September 13, 2001
Barbara Olson, Advocate and Conservative Commentator, Dies at 45
By NEIL A. LEWIS
WASHINGTON, Sept. 12 — Barbara K. Olson, who was killed on Tuesday on the commercial jetliner that was hijacked and flown into the Pentagon, was well known to television viewers across the nation as a combative and confident political commentator representing the conservative Republican point of view.
Mrs. Olson, 45, was also half of a highly influential couple on Washington's social-political scene; her husband, Theodore B. Olson, an appellate lawyer, successfully argued the Florida election case for George W. Bush before the Supreme Court. President Bush named Mr. Olson the nation's solicitor general, the official who formulates the administration's strategy before the nation's courts.
Mr. Olson was in his Justice Department office on Tuesday morning when he received two calls from Mrs. Olson, who was using her cell phone aboard American Airlines Flight 77 to tell him the plane had been hijacked. Her description of what was occurring in her last moments provided what officials said was valuable information about the incident. She reported that the flight crew had been herded to
the back of the plane with the passengers, and she asked her
husband what she should tell the pilot who was apparently beside her while the hijackers were in control of the cockpit.
Mrs. Olson's friends and her husband said her efforts to "do
something" on the doomed plane were exquisitely in character. " She never sat back," her husband said in an interview.
The Olsons, who were married four years ago, complemented each other in style. Mrs. Olson was the more outspoken of the two in her televised commentaries, while Mr. Olson presented a more deliberative face in his role as the reigning constitutional litigator for the Republican establishment.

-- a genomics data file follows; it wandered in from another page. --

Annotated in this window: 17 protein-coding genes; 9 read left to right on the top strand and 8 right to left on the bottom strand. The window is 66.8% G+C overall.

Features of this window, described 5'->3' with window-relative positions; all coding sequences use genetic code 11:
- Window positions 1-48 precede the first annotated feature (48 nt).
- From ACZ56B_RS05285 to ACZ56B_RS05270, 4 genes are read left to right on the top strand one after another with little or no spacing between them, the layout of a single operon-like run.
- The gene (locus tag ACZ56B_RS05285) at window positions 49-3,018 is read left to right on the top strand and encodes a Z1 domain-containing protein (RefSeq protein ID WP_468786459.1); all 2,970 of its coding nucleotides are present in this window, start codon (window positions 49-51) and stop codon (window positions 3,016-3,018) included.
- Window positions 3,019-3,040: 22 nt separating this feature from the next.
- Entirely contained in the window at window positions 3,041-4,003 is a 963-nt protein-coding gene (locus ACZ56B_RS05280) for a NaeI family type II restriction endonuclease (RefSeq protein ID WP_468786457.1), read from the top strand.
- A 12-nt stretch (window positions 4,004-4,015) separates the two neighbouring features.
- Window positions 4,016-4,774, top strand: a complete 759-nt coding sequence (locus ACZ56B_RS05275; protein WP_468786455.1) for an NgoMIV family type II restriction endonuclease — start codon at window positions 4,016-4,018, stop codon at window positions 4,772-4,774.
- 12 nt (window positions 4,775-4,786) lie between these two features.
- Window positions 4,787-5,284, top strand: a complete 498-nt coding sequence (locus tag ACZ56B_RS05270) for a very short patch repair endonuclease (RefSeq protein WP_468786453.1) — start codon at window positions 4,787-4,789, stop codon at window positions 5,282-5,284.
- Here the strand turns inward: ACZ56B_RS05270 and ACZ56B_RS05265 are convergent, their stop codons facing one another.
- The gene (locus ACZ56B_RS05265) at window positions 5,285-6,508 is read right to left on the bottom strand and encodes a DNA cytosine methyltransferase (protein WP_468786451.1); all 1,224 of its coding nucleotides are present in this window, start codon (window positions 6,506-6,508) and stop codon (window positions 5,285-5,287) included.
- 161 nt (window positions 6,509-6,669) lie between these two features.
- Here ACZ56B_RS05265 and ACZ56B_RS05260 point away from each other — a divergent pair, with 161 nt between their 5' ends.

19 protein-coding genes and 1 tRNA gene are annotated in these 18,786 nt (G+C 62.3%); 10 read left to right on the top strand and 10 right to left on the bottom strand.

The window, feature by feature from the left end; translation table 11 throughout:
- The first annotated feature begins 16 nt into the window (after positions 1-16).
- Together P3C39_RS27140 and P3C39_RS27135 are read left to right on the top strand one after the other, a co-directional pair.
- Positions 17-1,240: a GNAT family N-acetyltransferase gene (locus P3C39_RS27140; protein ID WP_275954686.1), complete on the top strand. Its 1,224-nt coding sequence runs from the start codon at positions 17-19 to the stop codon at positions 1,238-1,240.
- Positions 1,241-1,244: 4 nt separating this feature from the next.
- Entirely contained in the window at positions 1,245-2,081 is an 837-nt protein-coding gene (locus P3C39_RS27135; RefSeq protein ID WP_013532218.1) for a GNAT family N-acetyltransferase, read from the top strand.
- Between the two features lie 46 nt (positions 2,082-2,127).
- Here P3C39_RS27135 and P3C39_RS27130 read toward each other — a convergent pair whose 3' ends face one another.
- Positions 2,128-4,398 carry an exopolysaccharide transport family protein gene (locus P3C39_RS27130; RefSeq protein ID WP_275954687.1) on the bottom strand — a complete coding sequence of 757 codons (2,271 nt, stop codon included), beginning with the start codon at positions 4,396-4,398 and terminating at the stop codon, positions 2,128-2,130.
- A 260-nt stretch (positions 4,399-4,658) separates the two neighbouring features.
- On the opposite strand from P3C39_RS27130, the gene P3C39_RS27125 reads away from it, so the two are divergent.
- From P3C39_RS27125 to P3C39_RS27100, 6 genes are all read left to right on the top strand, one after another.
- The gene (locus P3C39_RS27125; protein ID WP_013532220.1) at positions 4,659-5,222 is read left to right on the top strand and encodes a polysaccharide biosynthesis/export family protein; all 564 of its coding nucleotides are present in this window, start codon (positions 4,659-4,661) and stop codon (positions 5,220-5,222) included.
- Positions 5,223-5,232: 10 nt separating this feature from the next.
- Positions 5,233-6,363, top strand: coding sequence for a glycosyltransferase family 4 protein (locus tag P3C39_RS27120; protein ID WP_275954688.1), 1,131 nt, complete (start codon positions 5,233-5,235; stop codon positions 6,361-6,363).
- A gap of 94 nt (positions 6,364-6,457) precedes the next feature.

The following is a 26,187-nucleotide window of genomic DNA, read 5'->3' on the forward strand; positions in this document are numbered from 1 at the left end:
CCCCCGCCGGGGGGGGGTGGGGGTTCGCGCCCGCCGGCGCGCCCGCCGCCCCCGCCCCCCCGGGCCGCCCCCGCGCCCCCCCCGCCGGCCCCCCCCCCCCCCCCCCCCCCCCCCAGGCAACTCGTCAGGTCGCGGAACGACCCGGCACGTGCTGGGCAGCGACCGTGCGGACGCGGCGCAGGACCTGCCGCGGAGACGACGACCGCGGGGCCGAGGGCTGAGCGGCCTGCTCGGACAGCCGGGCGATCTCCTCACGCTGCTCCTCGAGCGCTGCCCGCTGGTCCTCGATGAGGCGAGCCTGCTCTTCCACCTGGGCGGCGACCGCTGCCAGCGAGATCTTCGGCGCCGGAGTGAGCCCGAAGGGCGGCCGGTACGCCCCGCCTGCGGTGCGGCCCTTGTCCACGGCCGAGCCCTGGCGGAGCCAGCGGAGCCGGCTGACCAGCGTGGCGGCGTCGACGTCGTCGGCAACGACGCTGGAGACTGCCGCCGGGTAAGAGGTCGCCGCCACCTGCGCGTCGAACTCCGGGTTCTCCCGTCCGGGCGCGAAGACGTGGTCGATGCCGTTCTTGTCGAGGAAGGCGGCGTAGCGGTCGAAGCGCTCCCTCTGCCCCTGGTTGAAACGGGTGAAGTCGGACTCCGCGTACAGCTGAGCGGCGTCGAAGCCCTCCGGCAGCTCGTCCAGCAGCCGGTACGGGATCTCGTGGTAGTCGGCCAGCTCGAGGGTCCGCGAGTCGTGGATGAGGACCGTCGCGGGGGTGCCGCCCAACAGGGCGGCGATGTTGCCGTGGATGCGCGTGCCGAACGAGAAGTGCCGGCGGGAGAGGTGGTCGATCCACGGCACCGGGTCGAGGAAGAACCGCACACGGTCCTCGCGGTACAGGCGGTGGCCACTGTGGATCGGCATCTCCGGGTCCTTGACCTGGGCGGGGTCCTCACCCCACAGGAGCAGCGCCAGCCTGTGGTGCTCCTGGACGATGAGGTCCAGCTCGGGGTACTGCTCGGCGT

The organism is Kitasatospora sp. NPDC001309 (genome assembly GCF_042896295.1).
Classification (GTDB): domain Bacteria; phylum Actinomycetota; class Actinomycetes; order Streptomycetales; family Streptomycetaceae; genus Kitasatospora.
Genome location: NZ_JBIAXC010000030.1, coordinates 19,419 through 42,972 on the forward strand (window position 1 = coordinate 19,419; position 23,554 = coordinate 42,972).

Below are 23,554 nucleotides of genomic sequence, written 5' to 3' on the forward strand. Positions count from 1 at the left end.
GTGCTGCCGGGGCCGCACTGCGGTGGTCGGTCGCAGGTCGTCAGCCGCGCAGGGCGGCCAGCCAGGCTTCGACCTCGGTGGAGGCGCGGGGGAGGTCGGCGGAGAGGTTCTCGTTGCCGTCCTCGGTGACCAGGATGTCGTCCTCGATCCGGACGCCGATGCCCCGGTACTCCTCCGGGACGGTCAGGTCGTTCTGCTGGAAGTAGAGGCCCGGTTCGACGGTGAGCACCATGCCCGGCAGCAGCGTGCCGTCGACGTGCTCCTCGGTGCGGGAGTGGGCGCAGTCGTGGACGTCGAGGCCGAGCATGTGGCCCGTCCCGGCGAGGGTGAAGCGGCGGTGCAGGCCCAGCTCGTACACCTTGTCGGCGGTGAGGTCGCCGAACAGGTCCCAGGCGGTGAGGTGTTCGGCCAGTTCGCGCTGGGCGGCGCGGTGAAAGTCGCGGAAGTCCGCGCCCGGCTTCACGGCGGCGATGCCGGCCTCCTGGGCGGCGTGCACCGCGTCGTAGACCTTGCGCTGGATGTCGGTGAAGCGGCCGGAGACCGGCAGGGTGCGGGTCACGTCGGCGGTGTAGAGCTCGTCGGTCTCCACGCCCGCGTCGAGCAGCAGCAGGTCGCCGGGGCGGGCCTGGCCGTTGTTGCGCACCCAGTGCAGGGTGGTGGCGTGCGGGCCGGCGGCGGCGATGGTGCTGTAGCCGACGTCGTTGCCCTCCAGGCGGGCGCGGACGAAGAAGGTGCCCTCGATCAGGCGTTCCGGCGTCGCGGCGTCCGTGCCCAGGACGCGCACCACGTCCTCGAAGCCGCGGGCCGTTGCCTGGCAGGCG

Although Mrs. Olson was generally a take-no-prisoners advocate, Mr. Olson recalled on Tuesday that she recently told him she had come to believe that the national political debate had become too acrimonious. He recalled that she said that during one television appearance, she believed those who called in comments to her and her liberal counterpart, Bill Press, were far too harsh.
Barbara Kay Bracher Olson was born on Dec. 27, 1955, in Houston, and trained to be a teacher at the University of St. Thomas in her hometown. But, she had told friends, she wanted to save enough money to go to law school and decided a quicker way to do so than teaching was to become a part of the film industry.
With no experience in the field but an abundance of self-confidence, she moved to Hollywood and began telephoning
production companies connected to well-known actors, offering herself as an all-around helper. Stacy Keach finally offered her a job, Mr. Olson recalled this week, and when she saved enough money to go to law school, she moved to New York to attend the Benjamin N. Cardozo School of Law at Yeshiva University.
Mrs. Olson turned down jobs in New York after law school because she yearned to live in Washington. As chief counsel for the House Government Reform and Oversight Committee's Republican majority from 1995 to 1996, Mrs. Olson led the investigation into President Bill Clinton and Hillary Rodham Clinton's role in firing longtime employees of the White House travel office. She became a caustic and relentless critic of the Clintons.
Mrs. Olson wrote "Hell to Pay" (Regnery, 1999), a highly critical book about Mrs. Clinton, and recently finished a sequel, "Final Days," about the Clintons' last weeks in the White House. Mr. Olson said it would be published by Regnery.
Mrs. Olson is survived by her brother, David Bracher, and her sister, Antoinette Lawrence, both of Houston, as well as her husband.
Editorial Obituary published in THE NEW YORK TIMES on September 13, 2001